Enough Small Talk! How to Make Real Friendships While at UTM

University is busy, and making friends is hard. Believe me, as a budding first year student, I get the struggle. It took a long time to get the friends I have now.

Even so, I still struggle with this aspect, and I know a lot of students do, too. Then, how do you move beyond that meaningless small talk and make some deeper friendships? Here are some techniques on how to make lasting friendships:

  1. Sit beside someone who is sitting alone.

    I like to call this “selecting your victim”(just kidding…). Find someone in the lecture hall who’s sitting alone and just sort of staring at their book, or scrolling through Tumblr on their phone, or flipping through their notes. Believe me, they may look intimidating or busy, but they’re likely craving some regular human interaction just like you. I know because I am this person in math class, looking at all of the happy friends while sitting by myself (I had recently lost the only friends group I had in math class and have become a drifter).

    To do this, just slink beside them, give them a nod as they look up at you boredly, and open your notes. Act natural, and they’ll never suspect your true intentions.

    Image result for university lecture hall students sitting next to each other

    Who shall it be today?

  2. Initiate small talk.

    Yes, this includes the weather. This is when you lean over and initiate the tiniest and least intimidating of conversations, small talk. My personal favourites:

    1. “Isn’t it freezing today?”
    2. “So, what program/year/course are you in? …Wow, that’s fancy, sounds    interesting!”
    3. “Isn’t (insert school/academic related activity) so annoying?”
    4. “Hey, do you have the solution for (insert assignment or question)?”
    5. “So, what are you planning to major in then?….Hey, I heard the job prospects there were (good/fair/bad).”

    Etc, etc, you get the point. Remember: only ask them their name once the conversation is done. Makes it less formal and awkward, plus it sounds like you’re sealing the deal.:

    “Oh, by the way, I didn’t catch your name. I’m Aqsa, and you?”

    Image result for university lecture hall students sitting next to each other

    Ah, small talk, the bane of every introvert.

  1. Get their contact information.

    Whether it be their Facebook, Messenger, Snapchat, Instagram, Whatsapp, email, or their regular old phone number, find a way to get in contact with them. I usually get this by offering to help them with schoolwork (which I always follow through with of course!). If you’re connecting outside of class, then you have a greater potential to be friends, especially if your text conversations begin to include unacademic content.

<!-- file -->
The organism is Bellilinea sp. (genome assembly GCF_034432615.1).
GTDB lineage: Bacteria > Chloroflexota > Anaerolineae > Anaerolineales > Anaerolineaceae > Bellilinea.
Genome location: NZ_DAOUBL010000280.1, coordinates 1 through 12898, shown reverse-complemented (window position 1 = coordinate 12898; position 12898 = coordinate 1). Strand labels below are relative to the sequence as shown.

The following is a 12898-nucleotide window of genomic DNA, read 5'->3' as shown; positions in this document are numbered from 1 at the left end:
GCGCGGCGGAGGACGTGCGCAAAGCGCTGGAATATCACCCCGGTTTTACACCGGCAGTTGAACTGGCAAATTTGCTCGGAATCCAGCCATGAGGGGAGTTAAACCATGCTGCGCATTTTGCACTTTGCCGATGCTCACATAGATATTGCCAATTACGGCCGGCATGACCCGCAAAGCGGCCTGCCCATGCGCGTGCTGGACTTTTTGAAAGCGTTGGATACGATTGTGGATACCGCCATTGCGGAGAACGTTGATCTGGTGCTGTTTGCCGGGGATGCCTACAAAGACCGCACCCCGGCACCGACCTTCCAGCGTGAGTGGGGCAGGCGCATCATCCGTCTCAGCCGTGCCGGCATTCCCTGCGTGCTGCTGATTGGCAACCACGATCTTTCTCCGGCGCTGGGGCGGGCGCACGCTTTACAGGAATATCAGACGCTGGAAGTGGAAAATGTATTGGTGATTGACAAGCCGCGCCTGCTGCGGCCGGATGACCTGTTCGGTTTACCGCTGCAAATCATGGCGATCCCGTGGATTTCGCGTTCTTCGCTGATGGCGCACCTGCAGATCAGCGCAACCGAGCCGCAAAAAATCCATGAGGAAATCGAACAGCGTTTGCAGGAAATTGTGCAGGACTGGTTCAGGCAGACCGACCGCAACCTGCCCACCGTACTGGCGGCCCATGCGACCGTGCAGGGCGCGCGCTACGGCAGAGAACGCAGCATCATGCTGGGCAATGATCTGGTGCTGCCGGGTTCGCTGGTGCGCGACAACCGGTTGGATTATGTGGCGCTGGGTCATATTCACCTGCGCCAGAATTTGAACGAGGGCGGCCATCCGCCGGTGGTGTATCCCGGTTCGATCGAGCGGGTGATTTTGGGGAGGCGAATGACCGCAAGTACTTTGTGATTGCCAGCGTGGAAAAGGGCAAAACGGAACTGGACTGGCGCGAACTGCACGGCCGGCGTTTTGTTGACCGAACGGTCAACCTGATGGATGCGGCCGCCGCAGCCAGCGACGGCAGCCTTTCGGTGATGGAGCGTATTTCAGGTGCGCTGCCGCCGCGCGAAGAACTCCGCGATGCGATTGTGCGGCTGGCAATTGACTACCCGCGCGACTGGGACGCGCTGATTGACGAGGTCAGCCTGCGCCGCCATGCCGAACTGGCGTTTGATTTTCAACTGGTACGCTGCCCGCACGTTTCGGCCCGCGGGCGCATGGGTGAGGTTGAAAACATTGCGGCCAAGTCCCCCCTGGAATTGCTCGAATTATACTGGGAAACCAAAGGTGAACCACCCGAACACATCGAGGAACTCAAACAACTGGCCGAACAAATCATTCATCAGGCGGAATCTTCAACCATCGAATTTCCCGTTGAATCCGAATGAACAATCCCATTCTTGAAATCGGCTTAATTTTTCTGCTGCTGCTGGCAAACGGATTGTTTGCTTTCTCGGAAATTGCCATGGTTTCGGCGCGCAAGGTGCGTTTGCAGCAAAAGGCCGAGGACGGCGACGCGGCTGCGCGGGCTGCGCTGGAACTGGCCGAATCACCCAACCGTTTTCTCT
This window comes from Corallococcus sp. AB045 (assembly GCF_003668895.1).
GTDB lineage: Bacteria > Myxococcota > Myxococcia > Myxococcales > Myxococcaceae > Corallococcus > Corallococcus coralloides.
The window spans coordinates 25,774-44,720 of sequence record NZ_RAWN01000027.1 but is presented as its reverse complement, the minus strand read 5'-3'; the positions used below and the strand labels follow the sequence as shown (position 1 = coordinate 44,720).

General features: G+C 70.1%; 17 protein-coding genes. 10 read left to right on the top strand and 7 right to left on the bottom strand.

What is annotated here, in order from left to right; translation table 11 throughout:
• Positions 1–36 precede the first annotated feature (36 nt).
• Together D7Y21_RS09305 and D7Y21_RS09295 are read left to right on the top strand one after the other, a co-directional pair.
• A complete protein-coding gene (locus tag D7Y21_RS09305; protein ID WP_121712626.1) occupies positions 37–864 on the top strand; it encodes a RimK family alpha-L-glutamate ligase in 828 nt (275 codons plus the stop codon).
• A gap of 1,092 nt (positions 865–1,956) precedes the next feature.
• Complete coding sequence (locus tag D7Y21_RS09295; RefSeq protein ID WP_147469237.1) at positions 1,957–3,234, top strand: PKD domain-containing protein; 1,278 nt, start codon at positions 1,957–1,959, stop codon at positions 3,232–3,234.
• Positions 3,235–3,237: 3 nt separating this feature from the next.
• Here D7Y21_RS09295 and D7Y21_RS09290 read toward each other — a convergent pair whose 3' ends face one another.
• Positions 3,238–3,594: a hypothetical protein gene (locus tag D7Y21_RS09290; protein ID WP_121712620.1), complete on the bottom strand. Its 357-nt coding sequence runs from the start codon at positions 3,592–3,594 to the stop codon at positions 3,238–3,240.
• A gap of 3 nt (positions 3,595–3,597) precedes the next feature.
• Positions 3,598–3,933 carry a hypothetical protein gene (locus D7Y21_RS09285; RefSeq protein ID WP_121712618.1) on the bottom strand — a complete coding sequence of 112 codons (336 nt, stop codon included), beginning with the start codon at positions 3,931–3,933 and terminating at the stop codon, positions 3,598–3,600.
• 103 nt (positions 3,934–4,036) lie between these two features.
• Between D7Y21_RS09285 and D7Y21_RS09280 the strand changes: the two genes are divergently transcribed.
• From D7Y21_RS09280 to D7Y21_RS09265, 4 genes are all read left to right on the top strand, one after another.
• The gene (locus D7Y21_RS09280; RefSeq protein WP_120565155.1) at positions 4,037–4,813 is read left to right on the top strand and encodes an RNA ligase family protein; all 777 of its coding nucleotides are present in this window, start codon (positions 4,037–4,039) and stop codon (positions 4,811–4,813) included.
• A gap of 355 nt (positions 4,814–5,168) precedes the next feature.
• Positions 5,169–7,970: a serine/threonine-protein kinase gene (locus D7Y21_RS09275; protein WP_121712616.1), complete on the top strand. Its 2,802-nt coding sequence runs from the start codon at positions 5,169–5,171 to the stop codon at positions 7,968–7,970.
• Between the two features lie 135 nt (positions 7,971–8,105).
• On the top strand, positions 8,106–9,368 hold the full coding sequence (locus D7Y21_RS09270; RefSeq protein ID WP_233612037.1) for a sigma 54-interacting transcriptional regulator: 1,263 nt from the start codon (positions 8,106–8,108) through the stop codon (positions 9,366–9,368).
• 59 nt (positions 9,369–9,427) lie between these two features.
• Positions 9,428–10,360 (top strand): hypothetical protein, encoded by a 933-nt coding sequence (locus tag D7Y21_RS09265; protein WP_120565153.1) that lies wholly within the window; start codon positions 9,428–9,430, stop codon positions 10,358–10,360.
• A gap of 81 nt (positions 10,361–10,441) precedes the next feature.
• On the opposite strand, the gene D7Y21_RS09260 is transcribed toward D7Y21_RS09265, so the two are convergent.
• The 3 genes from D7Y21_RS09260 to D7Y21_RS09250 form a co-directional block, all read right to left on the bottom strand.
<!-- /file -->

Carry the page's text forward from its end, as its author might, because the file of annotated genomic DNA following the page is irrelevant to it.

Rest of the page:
Image result for university lecture hall students sitting next to each other

    Yes, yes…let the friendship grow.

  2. Repetition.

    Sit next to them again next class. Wave to them in the hallways. Make more small talk. This involves interacting with them again and again, regularly, so they get used to your presence (and vice-versa). Become comfortable with each other, even if you begin just as “that other person who is in my class” or as an acquaintance.

    Image result for university lecture hall students sitting next to each other

    Better yet, get there early and save THEM a seat!

  3. Go beyond small talk.

    Friendships cannot flourish unless there’s some sort of emotional connection; this is the primary reason people seek out company. Start introducing deeper topics that makes you both learn more about each others’ opinions and feelings. These go beyond typical “Who, What, Where, When” questions and enter the “Why” and “How” questions, which is deeper territory. Here are some of my favourites:

    1. “What is your opinion on _____? …I agree/disagree, because ______.
    2. “Why did you choose to come to university? How do you think it will change you as a person?”
    3. Why do you think people are so materialistic? What do you think is the purpose of brand names anyways, do you think they’re effective?”
    4. “Why do you think that?”
    5. “Do you consider yourself self-aware?”

    These questions get both of you pondering and strike up an interesting discussion. It’s a great way to bond emotionally and learn more about someone else.

  4. Invite them to study.

    Now you’re moving beyond classroom setting and starting to meet them outside of lectures, but you’re still in that comfortable “academic territory” that makes it less awkward.

    This is your opportunity to get a little more cozy with them and build a lot of trust. Share notes, give tips, explain concepts, and reel them in with your vast knowledge of the course material. If you’re studying together, you’re communicating trust, wisdom, and reliability. Not only that, but it’s a win-win situation: both of you get to learn something new and improve your education, while also making friends!

  5. Invite them for Tim Horton’s.

    I’m a firm believer in the bonding power of tea and coffee. Sitting across from someone while sharing a delicious cuppa is the best way to bond (in my humble opinion). You can chat about literally anything, or just sit in silence enjoying the light aroma of your steeped tea or the strong undertones of your double double.

    As an added note: taking someone out to Tim Horton’s isn’t only affordable and convenient, but it’s the subtle, Canadian way of saying “you are valued and I want to be your friend”.

    Related image

    Nothing says “let’s be best friends” like a tray of coffee and a 10 pack box of Timbits.

Congratulations! You’re now unofficial friends!

 

 

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